Sitting quietly while the nurse inflates the blood pressure cuff on his arm, he keeps a straight face and listens to the music. He hates this tune: it’s agitating, like the loud rap that young kids blare from their rolled down car windows. Beside him, his wife reads a magazine, turned away as one would be to give someone privacy as he changes his clothes. They are a quiet couple and a satisfied one, having spent thirty-eight years of their lives together and having brought to life three beautiful children. It’ll be another seven months before the family reunites for Christmas, but by then, his first grandchild will be born. He secretly hopes it will be a boy.
The tune picks up again, and he shifts in his seat as the nurse makes her exit, promising that the cardiologist will be in to see him soon. He’s not too worried about anything he’ll say: he’s fit, well-built, and feeling as good as he could expect for his age. He’s never felt the panic and anxiety preceding a heart attack. And yet, there is a heaviness in his chest as he waits. Tight-lipped, he pulls in a thin stream of air, and blows out as though whistling, half-expecting some relief. A few minutes later, the cardiologist arrives, followed by another white coat. The cardiologist introduces the medical student, who greets him with a smile and shakes his hand. He doesn’t smile, but gives a polite nod of acknowledgment.
The cardiologist reviews his records: everything looks good. His LDL and triglycerides are down, his HDL is low but improving. The doctor then moves on to the question he was anticipating: “Are you still smoking?” “Yes.” The doctor says, “Hmm,” evaluating this disturbing detail. The man’s face remains expressionless. The cardiologist takes out his stethoscope, unbuttons the man’s top shirt button, and places his stethoscope over four points on his heart. He then listens to the carotid arteries in the man’s neck. “I’m going to listen to your lungs.” The doctor places the stethoscope on his back, and he breathes in deeply. “Ah, come here and listen to this,” the doctor says to the medical student.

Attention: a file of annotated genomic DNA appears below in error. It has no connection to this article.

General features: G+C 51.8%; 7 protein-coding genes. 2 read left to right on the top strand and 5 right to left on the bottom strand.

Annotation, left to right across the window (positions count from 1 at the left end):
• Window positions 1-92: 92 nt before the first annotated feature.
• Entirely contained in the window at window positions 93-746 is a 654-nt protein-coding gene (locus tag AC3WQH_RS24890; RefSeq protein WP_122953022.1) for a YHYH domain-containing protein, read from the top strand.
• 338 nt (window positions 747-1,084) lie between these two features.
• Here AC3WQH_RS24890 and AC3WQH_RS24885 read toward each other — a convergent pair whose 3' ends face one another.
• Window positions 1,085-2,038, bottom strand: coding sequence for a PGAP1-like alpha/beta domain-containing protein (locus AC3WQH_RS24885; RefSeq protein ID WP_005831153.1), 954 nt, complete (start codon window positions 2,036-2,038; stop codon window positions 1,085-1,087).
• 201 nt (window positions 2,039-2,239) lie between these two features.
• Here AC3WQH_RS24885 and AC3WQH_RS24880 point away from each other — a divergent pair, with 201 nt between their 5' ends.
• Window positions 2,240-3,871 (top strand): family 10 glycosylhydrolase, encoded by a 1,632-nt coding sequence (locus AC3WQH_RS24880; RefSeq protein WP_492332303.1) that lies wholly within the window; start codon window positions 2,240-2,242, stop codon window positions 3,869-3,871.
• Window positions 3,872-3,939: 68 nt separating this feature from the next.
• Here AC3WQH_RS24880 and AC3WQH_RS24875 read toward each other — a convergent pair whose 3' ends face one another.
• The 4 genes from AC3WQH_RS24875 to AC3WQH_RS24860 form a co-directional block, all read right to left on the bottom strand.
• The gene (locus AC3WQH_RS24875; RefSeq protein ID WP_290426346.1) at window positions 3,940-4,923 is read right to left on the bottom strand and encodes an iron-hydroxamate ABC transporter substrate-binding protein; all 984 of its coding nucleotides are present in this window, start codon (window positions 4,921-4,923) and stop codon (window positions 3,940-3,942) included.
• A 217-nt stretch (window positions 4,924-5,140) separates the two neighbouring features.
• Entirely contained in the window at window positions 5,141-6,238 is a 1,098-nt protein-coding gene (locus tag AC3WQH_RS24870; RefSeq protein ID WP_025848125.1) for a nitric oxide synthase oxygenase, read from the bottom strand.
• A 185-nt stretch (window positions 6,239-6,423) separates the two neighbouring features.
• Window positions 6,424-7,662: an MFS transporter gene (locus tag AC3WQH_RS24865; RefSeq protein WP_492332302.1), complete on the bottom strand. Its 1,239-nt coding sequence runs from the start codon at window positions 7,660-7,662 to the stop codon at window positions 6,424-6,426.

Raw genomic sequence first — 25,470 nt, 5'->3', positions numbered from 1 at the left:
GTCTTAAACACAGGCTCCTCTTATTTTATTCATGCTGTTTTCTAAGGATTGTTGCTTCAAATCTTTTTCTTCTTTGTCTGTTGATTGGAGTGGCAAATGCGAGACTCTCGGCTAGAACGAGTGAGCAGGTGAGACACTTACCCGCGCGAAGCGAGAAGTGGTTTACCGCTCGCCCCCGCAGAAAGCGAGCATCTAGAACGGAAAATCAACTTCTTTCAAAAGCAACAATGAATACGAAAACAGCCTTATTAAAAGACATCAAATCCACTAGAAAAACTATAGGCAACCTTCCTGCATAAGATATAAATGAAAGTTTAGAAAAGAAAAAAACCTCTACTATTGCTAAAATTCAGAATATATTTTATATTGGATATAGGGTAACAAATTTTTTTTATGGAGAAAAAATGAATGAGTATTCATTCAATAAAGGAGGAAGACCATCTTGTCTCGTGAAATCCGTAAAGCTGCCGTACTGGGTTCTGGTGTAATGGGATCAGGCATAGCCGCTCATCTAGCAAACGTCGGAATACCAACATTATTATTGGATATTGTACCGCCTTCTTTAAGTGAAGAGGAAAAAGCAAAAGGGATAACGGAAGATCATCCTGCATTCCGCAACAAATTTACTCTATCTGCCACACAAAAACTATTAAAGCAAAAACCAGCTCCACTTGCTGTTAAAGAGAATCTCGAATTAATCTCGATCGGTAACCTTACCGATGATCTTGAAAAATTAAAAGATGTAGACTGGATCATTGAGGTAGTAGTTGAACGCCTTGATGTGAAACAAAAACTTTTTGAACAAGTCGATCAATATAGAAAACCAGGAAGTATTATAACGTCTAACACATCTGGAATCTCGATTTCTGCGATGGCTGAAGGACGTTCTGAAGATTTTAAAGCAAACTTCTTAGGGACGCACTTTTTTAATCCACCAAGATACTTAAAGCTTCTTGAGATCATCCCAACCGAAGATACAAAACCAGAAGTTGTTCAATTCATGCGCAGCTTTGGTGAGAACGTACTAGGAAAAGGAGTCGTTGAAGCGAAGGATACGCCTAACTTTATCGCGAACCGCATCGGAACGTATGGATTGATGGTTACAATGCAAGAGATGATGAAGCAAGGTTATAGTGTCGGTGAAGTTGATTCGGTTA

The medical student fumbles with the stethoscope for a moment. As soon as he breathes in again, the student says quite suddenly, “Wow. I’ve always wondered why rhonchi are described as musical.” The cardiologist asks the man, “Do you want to listen?”, offering him the stethoscope. The man immediately says, a little darkly, “No, I can hear it already.” The cardiologist and the medical student sit down, and the doctor says, “Your heart’s fine. The problem is with your lungs. They’re going to quit on you, unless you quit. You really need to stop smoking.”
“I know,” the man says, noting his wife looking intently at him from the corner of his eye. The doctor asks if he’s tried using a patch or another smoking cessation treatment. “No, that’s not for me. If I’m going to stop, it’s going to be with the power of my own will.” He’s worked hard all of his life and never asked for sympathy, favoritism or crutches; he’s made a life for himself with his own hands. He’s not about to start now. The doctor says, with a note of skepticism in his voice, “It’s your choice on how you do it. But you need to stop smoking. Let’s set this as the goal for the next visit in six months.”
As the doctor and the medical student make their departure, the man and his wife stand up to leave. He knows what’s coming, and the tune rising from his chest is only the first sign of things to come. As he takes his wife by the hand, he feels her squeeze it a little more tightly than usual, and he feels a little more resolved. He’s no quitter: he’s not giving up this fight yet, his eyes tell her. But the music keeps playing, the same tune over and over again, like the song of the sirens drawing him closer, and closer, and closer.